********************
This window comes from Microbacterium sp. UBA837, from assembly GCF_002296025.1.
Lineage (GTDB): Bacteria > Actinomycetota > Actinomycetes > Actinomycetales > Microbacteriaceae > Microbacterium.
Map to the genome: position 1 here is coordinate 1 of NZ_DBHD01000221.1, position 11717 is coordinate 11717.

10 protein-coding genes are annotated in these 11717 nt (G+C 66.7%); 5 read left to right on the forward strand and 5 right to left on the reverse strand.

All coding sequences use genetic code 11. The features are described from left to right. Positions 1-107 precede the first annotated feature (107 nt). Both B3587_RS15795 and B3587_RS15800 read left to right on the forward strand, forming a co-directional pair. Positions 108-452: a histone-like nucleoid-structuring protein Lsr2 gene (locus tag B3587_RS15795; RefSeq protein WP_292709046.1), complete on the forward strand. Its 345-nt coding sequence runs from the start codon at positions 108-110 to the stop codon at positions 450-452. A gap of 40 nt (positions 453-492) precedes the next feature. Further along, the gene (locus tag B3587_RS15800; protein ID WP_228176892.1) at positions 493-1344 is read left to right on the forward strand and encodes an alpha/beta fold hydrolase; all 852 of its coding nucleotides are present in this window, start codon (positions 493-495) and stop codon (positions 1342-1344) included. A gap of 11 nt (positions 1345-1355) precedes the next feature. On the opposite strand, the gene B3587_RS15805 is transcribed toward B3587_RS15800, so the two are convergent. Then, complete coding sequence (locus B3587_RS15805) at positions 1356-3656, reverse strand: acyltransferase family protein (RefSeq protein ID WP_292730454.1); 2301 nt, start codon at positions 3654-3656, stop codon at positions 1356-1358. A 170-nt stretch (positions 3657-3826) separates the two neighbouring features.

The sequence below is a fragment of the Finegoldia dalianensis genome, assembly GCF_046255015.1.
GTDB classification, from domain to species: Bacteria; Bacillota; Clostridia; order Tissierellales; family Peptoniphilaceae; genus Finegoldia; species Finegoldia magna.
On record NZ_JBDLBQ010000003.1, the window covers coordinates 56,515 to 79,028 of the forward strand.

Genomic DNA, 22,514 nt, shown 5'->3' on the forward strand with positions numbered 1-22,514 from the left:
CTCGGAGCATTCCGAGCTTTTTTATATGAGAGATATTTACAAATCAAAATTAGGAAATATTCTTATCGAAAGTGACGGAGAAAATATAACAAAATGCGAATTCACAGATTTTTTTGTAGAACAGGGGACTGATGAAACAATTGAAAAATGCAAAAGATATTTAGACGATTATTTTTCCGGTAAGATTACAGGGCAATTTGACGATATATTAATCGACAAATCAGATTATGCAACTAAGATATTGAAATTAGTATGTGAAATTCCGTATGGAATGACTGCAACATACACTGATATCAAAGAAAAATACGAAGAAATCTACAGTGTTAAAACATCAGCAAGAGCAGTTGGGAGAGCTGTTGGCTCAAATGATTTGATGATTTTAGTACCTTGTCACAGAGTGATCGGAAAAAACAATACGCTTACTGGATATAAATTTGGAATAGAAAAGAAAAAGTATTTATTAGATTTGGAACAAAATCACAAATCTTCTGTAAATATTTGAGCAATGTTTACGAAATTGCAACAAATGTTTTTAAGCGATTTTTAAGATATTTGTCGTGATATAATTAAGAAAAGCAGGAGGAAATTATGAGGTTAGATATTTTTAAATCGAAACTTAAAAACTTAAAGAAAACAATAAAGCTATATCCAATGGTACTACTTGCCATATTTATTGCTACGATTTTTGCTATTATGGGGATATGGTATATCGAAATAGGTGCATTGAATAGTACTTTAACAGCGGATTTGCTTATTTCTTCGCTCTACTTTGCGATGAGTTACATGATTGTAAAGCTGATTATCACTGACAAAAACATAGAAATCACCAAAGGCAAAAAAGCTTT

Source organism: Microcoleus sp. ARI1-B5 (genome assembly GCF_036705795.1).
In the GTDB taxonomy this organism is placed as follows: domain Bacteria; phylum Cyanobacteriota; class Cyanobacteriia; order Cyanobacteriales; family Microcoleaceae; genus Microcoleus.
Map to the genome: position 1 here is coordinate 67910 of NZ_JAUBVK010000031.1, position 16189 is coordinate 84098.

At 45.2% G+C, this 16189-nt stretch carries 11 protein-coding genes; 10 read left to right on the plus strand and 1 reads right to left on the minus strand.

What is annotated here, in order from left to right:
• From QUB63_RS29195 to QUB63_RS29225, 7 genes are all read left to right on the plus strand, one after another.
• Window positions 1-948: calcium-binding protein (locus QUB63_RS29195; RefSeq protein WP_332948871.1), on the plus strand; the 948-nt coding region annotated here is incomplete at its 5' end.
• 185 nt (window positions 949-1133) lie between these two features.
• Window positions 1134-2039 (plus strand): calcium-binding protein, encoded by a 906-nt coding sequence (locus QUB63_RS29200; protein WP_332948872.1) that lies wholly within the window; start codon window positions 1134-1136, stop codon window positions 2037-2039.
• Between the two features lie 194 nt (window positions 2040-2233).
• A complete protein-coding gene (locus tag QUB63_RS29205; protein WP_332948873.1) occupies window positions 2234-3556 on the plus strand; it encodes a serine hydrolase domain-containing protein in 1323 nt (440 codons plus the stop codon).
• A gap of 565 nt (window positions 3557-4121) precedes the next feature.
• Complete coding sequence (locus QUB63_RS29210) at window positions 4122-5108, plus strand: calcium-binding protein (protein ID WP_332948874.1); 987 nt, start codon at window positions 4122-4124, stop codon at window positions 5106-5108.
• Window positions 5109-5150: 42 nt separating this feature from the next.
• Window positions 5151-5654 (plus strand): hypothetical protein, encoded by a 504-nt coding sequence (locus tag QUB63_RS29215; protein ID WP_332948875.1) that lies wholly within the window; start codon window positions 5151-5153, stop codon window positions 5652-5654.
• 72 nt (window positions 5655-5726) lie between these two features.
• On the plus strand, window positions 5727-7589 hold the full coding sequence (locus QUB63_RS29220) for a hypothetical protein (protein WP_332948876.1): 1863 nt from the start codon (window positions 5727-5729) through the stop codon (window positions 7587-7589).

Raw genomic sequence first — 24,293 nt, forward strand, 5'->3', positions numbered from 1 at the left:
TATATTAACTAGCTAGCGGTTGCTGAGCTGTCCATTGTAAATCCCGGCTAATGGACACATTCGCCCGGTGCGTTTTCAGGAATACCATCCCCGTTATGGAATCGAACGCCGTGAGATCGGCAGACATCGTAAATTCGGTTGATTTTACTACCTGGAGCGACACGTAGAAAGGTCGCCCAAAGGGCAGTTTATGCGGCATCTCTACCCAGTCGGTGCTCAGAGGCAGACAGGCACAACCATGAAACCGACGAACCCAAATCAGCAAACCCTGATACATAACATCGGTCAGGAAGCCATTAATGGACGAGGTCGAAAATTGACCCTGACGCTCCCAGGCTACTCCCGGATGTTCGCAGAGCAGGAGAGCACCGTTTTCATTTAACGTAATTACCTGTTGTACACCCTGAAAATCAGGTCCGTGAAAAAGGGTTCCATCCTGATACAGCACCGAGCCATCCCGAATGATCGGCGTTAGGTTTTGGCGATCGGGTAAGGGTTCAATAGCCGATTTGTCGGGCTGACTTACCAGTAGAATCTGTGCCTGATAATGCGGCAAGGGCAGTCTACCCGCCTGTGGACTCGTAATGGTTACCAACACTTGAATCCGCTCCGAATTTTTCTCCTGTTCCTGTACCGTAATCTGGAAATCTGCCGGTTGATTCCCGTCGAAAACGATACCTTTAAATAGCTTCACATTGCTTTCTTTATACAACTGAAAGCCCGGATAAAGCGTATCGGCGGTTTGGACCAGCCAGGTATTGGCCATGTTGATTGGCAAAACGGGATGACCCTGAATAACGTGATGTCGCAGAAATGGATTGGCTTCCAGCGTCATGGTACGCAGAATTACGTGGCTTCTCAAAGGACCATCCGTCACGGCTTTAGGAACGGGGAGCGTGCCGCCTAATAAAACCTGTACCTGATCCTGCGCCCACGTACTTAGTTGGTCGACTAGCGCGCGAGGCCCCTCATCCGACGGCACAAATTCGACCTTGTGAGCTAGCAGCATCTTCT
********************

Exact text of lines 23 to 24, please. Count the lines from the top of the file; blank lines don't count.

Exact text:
• Complete coding sequence (locus QUB63_RS29210) at window positions 4122-5108, plus strand: calcium-binding protein (protein ID WP_332948874.1); 987 nt, start codon at window positions 4122-4124, stop codon at window positions 5106-5108.
• Window positions 5109-5150: 42 nt separating this feature from the next.